Pavan Sukhdev, TEEB's study leader who is on secondment from Deutsche Bank, said the loss of the world's coral reefs would undermine one of nature's most productive assets and one that has a key role to play in coastal defense against a predicted rise in storm surges and other extreme weather events due to global warming.
"The ecosystem services from coral reefs - ranging from coastal defense to fish nurseries - are worth up to USD$170 billion annually; an estimated half a billion people depend on them for livelihoods and more than a quarter of all marine fish species are dependent on coral reefs".
"The climate stabilization goals of many governments may prove sufficient for some ecosystems and some biodiversity but there is now a real question mark against the survival of coral reefs world-wide and their natural treasure troves," he added.
"The economic consequences are significant, but so are the social and humanitarian ones. It underlines that a simple cost-benefit analysis alone will fail to capture the ethical dimensions of international climate policy decisions now and in the coming years and decades -especially in respect to an ecosystem at a climatic tipping point," said Mr Sukhdev, who also heads up the Green Economy initiative of the UN Environment Programme.
Mr Gabriel said: "Human vulnerability to the harmful impacts of global climate change is significantly increased by the loss of biodiversity. TEEB proves that the protection and restoration of ecological infrastructure is a cost effective means to mitigate global climate change and its effects. To me, ecological restoration is a critical tool in addressing global climate change, enhancing the extent and functioning of carbon sinks as well as reducing greenhouse gas emissions. What we now need is a breakthrough in Copenhagen. We have to recognize that enhancing the resilience of ecosystems and maintaining the planet's biodiversity are key parts of the mitigation and the adaptation agendas."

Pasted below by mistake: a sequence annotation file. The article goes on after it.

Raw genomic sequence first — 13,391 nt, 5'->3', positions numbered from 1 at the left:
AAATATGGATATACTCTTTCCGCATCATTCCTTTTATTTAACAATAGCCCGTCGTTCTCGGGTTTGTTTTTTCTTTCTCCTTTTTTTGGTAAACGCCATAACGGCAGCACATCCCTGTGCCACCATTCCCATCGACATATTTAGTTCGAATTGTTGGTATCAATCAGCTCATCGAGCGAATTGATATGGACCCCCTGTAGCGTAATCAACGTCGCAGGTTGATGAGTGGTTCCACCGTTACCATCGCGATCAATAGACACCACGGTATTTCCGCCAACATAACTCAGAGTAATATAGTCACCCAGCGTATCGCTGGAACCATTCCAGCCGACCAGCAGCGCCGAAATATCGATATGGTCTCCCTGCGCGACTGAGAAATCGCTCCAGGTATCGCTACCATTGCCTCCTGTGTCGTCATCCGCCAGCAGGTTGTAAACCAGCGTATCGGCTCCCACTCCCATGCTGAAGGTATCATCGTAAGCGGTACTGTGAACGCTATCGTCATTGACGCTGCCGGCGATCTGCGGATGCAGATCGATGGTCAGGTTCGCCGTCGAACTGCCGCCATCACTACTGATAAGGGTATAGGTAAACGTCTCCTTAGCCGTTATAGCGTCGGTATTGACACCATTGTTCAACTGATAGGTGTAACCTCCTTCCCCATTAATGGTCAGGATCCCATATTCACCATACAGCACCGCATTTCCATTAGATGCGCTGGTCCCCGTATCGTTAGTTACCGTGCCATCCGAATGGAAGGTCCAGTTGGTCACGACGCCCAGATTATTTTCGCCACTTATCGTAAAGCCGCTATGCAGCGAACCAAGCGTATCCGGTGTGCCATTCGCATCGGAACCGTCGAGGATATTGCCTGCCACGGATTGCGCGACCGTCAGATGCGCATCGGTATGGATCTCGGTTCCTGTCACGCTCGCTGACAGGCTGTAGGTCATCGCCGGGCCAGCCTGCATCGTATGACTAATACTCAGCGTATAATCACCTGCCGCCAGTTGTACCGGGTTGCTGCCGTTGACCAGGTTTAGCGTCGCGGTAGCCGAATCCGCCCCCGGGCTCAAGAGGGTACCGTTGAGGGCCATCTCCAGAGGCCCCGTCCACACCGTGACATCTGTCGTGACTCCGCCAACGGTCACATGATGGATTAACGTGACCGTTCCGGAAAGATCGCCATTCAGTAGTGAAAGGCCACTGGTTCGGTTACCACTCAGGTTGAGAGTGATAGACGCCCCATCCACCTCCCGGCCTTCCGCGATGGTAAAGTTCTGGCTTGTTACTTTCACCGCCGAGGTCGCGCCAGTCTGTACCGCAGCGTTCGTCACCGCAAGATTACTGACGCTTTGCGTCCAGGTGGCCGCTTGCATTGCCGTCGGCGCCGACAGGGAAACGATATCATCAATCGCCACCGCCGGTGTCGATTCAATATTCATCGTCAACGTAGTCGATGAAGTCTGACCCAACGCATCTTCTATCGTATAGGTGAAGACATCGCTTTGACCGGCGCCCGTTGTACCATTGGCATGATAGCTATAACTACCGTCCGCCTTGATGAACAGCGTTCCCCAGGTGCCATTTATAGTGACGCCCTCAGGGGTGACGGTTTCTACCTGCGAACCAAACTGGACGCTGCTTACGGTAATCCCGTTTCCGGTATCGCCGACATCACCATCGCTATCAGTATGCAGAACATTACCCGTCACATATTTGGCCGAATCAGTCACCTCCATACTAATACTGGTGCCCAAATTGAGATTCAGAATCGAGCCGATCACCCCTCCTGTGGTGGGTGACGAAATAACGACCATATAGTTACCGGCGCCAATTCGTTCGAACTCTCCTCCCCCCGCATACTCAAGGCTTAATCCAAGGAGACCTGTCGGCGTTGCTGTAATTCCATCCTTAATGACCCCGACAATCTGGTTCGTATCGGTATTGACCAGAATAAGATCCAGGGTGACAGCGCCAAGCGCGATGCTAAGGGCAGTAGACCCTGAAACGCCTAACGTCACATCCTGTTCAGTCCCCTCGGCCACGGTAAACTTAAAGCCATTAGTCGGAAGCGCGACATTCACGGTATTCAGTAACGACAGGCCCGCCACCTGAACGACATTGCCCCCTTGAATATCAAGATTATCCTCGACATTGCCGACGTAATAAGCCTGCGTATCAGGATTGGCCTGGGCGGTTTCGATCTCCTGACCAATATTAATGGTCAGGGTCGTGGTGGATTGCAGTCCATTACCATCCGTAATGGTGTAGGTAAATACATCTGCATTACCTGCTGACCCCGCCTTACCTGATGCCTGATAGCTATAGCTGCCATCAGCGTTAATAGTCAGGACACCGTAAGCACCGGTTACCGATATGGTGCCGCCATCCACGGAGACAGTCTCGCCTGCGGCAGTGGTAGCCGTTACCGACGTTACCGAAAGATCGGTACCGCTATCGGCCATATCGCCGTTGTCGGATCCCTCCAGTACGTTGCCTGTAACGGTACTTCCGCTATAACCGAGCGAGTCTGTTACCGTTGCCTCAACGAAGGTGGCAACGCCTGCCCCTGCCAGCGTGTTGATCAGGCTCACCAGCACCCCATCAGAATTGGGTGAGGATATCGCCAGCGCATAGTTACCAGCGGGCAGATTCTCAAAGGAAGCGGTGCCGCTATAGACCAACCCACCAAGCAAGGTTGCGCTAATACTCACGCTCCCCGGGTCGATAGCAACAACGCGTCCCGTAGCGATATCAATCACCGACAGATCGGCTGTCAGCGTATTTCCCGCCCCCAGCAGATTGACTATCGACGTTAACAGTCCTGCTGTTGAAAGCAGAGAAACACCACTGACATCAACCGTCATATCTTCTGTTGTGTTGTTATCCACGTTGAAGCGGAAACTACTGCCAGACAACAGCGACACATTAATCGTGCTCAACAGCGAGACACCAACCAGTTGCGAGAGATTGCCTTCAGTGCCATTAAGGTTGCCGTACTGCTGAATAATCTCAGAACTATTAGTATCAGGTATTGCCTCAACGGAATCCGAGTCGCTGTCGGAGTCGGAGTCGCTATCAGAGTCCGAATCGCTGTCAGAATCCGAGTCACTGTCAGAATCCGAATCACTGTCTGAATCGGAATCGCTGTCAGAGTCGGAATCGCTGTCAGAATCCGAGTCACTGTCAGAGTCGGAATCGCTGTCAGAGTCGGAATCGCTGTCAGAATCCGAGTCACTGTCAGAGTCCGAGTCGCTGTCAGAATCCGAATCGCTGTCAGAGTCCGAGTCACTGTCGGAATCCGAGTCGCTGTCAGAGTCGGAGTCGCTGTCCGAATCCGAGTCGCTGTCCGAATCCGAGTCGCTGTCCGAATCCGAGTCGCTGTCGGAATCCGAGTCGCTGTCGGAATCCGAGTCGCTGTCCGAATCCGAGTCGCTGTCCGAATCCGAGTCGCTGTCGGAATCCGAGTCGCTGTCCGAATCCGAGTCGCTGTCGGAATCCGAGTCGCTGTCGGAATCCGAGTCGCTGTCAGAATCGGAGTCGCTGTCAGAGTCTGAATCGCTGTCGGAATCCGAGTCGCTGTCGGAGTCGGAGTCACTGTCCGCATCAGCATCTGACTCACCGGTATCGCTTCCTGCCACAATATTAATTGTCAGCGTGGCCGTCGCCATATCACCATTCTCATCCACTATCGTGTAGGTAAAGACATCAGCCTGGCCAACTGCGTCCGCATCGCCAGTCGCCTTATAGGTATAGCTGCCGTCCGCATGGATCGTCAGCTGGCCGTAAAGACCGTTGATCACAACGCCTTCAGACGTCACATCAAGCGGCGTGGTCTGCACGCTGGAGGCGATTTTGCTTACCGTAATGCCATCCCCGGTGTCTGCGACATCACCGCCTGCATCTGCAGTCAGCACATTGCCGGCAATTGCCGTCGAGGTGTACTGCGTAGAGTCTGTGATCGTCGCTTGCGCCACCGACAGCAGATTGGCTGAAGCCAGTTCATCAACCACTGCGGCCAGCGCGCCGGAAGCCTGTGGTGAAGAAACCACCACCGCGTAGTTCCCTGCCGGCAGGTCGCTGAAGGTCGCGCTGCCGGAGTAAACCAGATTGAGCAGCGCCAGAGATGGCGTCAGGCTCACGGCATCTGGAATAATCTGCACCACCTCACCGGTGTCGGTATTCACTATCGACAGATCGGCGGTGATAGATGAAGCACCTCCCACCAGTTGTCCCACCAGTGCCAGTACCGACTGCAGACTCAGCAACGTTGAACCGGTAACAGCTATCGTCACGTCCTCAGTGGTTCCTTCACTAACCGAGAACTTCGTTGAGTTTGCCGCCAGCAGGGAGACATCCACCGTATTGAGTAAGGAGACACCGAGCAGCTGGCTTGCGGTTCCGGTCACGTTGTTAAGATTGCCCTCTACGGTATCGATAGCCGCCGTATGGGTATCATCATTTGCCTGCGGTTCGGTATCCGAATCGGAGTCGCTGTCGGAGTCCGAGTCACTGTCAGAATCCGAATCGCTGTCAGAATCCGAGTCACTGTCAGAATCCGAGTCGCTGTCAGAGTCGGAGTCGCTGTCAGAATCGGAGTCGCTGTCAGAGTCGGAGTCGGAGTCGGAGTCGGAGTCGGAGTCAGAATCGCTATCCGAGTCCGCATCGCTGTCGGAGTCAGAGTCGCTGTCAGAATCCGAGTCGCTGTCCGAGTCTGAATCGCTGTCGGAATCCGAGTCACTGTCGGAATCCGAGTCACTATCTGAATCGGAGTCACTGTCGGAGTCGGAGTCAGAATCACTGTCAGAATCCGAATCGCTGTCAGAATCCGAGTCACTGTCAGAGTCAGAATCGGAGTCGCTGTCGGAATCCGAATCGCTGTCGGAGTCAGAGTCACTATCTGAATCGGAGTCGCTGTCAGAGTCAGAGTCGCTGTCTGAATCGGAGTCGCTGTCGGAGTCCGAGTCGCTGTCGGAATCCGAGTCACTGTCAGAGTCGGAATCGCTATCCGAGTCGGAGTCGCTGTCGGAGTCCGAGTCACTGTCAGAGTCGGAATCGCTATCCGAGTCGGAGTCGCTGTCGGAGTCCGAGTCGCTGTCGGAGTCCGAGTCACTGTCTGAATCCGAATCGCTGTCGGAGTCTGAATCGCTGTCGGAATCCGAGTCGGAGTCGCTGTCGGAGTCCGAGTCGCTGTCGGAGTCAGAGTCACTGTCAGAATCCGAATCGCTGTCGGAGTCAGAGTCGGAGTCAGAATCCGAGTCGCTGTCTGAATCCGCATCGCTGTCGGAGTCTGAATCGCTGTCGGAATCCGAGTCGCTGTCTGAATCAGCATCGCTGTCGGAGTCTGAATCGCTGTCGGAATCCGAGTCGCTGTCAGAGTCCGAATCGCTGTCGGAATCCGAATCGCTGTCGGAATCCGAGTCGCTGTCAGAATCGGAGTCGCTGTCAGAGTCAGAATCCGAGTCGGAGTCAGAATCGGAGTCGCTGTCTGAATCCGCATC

Mr Falkenberg said: "These TEEB findings demonstrate that climate change and biodiversity loss must be tackled together. They lend further support to the EU's goal of achieving a concrete and ambitious agreement in Copenhagen that comprises both reductions in the world's greenhouse gas emissions and the creation of global mechanisms to stop tropical deforestation. Quite simply, we will not manage to halt biodiversity loss if we do not mitigate climate change. And we will not be able to mitigate and adapt to climate change if we do not protect our valuable ecosystems and biodiversity."
Achim Steiner, UN Under-Secretary General and Executive Director of UNEP, said: "It is clearly emerging that investments in the planet's ecosystem infrastructure can deliver the twin, Green Economy gains of curbing and cutting emissions while assisting vulnerable communities to adapt."
"Currently governments are considering multi-billion dollar investments in carbon capture and storage at power stations. Perhaps it is time to subject this to a full cost benefit analysis to see whether the technological option matches nature's ability to capture and store carbon - a natural system that has been perfected over millions of years and with the multiple additional benefits for water supplies up to reversing the rate of biodiversity loss," he added.
The Coral Reef data was drawn from a scientific statement on climate change and coral reefs published at a Royal Society Meeting organised by ZSL, the International Programme on the State of the Ocean (IPSO) and the Royal Society on 6 July 2009.
Economic valuation of human welfare benefits derived from coral reefs was estimated at $172 billion annually (Martinez et al. 2007).